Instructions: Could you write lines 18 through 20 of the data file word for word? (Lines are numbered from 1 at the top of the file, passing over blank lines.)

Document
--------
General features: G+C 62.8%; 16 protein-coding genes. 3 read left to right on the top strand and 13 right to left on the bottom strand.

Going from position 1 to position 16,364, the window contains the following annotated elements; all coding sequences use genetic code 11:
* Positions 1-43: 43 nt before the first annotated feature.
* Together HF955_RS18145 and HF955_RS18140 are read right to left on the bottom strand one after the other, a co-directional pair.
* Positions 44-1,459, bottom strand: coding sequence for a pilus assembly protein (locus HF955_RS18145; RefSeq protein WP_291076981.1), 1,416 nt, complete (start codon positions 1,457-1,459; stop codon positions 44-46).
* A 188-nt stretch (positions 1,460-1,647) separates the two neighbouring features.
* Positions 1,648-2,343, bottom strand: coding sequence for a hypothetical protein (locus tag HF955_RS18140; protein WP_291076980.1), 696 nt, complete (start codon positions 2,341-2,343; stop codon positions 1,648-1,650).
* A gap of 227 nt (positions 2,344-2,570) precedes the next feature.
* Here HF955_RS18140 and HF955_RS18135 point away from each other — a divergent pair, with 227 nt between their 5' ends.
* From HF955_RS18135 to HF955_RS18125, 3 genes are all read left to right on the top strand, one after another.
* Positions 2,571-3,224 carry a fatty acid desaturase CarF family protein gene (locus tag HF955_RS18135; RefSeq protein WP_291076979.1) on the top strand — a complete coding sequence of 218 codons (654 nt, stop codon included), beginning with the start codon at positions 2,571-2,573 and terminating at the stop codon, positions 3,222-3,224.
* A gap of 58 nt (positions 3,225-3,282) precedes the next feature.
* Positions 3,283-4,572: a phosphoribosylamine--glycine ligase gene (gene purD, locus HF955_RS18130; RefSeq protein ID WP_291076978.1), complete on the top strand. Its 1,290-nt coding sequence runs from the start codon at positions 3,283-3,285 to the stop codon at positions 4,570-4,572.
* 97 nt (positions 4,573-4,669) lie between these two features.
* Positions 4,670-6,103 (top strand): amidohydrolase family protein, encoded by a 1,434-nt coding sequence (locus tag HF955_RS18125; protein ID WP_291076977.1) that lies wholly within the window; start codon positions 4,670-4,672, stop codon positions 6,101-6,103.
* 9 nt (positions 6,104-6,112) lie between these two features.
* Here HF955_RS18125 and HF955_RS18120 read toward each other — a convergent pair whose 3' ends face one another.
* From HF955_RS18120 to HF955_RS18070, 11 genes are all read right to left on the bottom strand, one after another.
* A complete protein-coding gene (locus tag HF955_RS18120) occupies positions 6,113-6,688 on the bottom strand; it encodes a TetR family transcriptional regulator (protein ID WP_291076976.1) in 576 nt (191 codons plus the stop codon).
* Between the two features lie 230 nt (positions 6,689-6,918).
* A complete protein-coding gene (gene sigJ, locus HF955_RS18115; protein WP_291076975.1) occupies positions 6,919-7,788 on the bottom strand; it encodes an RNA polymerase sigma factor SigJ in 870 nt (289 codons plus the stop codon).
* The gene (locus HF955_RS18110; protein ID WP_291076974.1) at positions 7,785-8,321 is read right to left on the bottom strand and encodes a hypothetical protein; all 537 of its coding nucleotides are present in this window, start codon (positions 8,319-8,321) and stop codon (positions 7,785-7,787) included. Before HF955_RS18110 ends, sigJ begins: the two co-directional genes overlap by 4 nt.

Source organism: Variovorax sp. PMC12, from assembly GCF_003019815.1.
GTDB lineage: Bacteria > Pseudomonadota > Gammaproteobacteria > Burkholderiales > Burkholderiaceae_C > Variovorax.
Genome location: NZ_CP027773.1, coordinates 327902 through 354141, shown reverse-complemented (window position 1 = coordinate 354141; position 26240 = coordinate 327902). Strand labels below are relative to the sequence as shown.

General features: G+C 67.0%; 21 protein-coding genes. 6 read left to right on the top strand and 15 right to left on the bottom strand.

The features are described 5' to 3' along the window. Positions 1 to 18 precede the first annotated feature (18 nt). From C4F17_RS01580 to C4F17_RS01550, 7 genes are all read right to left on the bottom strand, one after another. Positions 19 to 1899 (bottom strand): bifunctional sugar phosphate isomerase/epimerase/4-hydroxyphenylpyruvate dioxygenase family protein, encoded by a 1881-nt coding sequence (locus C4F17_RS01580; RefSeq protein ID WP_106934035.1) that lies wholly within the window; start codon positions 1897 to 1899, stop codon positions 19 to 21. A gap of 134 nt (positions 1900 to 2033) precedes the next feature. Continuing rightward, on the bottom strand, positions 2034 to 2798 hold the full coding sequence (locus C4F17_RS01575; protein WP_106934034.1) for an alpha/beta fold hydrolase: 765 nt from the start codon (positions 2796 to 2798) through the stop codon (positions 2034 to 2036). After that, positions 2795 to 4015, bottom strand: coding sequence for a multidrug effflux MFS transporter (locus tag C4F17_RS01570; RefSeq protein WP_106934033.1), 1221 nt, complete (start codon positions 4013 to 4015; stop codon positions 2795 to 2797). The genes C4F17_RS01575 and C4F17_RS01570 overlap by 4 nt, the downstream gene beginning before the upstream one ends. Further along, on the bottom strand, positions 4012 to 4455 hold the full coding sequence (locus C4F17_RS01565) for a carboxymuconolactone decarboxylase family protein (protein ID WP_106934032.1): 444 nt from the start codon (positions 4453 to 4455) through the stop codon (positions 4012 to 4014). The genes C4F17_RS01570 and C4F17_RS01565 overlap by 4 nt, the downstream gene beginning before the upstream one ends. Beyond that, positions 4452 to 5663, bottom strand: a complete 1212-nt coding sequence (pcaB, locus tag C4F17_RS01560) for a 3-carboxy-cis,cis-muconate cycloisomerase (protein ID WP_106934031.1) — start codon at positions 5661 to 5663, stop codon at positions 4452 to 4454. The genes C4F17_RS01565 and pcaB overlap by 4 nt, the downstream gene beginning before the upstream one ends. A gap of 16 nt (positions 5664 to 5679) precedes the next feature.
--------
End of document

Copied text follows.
* From HF955_RS18120 to HF955_RS18070, 11 genes are all read right to left on the bottom strand, one after another.
* A complete protein-coding gene (locus tag HF955_RS18120) occupies positions 6,113-6,688 on the bottom strand; it encodes a TetR family transcriptional regulator (protein ID WP_291076976.1) in 576 nt (191 codons plus the stop codon).
* Between the two features lie 230 nt (positions 6,689-6,918).